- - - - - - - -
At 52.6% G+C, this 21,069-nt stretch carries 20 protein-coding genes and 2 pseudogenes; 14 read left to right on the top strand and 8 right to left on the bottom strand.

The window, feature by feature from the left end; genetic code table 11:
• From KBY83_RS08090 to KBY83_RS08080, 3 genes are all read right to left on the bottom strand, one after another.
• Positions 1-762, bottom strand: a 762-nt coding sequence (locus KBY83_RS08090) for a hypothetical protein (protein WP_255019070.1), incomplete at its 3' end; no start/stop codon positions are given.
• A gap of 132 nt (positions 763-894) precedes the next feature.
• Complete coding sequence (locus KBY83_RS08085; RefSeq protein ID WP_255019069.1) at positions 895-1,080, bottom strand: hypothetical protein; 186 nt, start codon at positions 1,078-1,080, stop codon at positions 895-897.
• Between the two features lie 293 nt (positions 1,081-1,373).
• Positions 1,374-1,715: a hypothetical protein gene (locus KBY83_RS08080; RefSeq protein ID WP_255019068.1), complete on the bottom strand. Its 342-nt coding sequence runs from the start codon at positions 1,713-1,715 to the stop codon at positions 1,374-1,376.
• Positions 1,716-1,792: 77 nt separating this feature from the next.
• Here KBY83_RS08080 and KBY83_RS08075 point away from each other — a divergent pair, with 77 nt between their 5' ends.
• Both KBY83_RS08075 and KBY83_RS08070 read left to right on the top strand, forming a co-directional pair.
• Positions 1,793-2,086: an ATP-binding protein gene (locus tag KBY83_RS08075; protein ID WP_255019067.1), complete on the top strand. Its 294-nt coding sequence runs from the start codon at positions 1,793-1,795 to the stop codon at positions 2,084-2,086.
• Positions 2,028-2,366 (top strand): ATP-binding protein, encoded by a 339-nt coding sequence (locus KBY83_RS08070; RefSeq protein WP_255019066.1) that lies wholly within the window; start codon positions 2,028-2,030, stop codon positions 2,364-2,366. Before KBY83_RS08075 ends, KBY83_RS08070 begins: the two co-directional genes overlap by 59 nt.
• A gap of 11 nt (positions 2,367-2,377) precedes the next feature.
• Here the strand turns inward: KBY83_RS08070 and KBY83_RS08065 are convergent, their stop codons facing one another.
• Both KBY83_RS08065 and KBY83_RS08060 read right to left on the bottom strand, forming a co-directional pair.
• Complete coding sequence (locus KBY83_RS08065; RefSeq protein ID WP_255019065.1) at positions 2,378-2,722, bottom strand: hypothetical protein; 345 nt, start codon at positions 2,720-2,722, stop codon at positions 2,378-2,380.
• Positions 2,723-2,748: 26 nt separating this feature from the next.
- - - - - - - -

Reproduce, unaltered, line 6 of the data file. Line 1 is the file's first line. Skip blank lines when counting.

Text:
• Complete coding sequence (locus KBY83_RS08085; RefSeq protein ID WP_255019069.1) at positions 895-1,080, bottom strand: hypothetical protein; 186 nt, start codon at positions 1,078-1,080, stop codon at positions 895-897.